Alcohol and tobacco industries insist that there is no justification for a further ban despite upcoming Easter holidays being touted as high risk for super spreader events as a third Covid-19 wave looms.
Alcohol and tobacco industries insist that there is no justification for a further ban despite upcoming Easter holidays.
President Cyril Ramaphosa’s Cabinet is expected to meet to discuss the possible introduction of a higher lockdown level over the Easter weekend period. It’s been reported that recommendations have been made to the National Coronavirus Command Council to restrict alcohol sales, as fears of a third wave of Covid-19 infections increases.
The alcohol and tobacco industries are holding thumbs for government to allow them to trade over Easter.
This comes as President Cyril Ramaphosa’s cabinet is expected to introduce a higher lockdown level for the holidays
It’s been reported that recommendations have been made to the National Coronavirus Command Council to restrict alcohol sales, as fears of a third wave of Covid-19 infections increases.
However, Convener of the Liquor Traders Formation, Lucky Ntimane, believes there is no justification for yet another alcohol ban.
“If anything, government should be complimenting the liquor industry and most certainly the liquor traders for having fully complied with all the relevant Covid-19 regulations. We have also continued to support all government’s efforts in stemming the tide of Covid-19 infections.”
Ntimane added that no data exists to justify a ban.
The South African Liquor Brand owners Association (Salba), meanwhile, have made recommendations to government through Nedlac on alternative measures to deal with short-term pressure on hospitals during the next Covid-19 surge and increased risk of infections around the Easter weekend.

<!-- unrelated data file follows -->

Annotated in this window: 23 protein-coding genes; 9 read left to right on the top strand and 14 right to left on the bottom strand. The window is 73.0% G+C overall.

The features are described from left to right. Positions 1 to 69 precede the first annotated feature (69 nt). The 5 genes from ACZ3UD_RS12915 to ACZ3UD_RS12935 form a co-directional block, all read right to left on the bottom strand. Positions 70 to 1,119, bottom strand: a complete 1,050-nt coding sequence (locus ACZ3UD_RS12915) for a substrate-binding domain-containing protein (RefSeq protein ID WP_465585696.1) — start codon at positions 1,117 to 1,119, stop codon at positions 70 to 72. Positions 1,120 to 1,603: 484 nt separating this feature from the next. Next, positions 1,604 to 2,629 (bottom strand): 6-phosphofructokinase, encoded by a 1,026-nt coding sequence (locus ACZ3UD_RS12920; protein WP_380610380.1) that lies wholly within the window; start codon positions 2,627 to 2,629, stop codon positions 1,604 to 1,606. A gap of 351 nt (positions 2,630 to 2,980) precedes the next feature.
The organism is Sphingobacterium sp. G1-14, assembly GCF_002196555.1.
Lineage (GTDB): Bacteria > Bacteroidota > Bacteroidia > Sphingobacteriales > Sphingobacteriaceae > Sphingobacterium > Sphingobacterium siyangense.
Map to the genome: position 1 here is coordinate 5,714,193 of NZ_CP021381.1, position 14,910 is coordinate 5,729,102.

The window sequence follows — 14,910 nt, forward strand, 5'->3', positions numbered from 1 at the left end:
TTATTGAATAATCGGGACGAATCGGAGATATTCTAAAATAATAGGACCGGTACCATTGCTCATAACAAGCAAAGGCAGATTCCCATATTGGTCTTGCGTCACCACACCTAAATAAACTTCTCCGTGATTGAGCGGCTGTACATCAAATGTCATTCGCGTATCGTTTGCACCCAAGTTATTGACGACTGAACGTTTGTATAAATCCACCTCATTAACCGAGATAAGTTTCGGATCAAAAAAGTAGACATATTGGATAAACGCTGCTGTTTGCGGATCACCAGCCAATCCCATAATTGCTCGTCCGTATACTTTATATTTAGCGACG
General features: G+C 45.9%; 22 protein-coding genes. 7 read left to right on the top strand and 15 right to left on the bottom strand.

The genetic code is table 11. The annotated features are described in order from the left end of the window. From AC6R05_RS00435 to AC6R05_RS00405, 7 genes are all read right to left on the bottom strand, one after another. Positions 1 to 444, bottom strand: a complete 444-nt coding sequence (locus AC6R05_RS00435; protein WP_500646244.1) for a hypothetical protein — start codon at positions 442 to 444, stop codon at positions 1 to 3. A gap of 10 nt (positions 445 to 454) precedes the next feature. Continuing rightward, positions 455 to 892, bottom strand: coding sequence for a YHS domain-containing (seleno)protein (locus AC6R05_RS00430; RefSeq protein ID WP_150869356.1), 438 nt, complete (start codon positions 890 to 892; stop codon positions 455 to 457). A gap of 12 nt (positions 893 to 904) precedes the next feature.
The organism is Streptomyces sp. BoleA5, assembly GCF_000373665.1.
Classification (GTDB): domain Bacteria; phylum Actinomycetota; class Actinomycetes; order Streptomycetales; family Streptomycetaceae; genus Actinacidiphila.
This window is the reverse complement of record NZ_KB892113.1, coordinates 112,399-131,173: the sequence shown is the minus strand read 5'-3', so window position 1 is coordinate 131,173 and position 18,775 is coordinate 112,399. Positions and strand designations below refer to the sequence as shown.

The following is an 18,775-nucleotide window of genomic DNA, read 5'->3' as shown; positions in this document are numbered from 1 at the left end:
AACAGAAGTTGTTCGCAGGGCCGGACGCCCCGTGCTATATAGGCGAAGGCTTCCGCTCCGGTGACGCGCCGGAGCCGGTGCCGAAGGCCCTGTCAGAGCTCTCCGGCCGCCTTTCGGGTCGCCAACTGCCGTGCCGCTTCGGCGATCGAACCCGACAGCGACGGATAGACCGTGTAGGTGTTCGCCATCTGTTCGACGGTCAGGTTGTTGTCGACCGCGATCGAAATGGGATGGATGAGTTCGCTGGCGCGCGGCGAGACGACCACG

These recommendations include reinstating the 11pm to 4am curfew; reducing permitted numbers for gatherings to 50% of capacity and a maximum of 50 people indoors to 100 people outdoors.
Salba also proposes that interprovincial travel should not be prohibited to protect the economic recovery and growth in the tourism and hospitality sector and that alcohol sales continue under current licence conditions, with restrictions being introduced only if hospital capacity becomes severely stretched.
“The pandemic and alcohol bans have brought the alcohol industry and any associated problems of alcohol harm into sharp focus,” said Sibani Mngadi, the chairperson of Salba.
“While it is undeniable that some people have an unhealthy relationship with alcohol that could lead to harmful behaviour, to single out alcohol as the root of all trauma is wrong.
“In order to ascribe the drop in trauma admissions to the alcohol bans, one also has to control for the influence of all the other imposed regulatory changes such as the curfew and restrictions on gatherings. Alcohol restrictions were imposed at the same time as the curfew, so it is disingenuous to suppose that the decline in trauma cases was due to solely the alcohol ban,” he added.
Mngadi, who is also the corporate relations director at Diageo SA, the country’s leading premium spirits company, said previous bans had caused irreparable damage to the alcohol industry.
“The toll on livelihoods in the liquor value chain has been significant, leading to the closure of businesses, loss of jobs and income, and a decline in investment. The cumulative impact of the last three alcohol bans led to a loss in sales revenue of R36.3 billion for the alcohol industry, putting 200 200 jobs at risk in the nation’s informal and formal economy.”
The tobacco industry say they too are hopeful of no further bans.
Sinenhlanhla Mnguni, the Chairperson of the Fair-Trade Independent Tobacco Association (FITA) said they have had no further consultations with government.
“We definitely aren’t expecting a ban, but stranger things have happened. When we were meant to argue our case last year in the Supreme Court of Appeal, we were approached by government to settle the matter. The settlement agreement was that if we withdrew our application, the government would in future if there was a need for a ban, consult with us first, and we haven’t had any discussions, so we don’t expect any ban.”
“However, when the bans first occurred, we weren’t consulted then, so you never know. Hypothetically, if the President speaks on Sunday and bans cigarettes, what recourse would we have? We could go to court. By the time the matter gets heard we will be screwed. The president even lifted the cigarette ban previously and put the ban in place again, so you just never know what could happen.”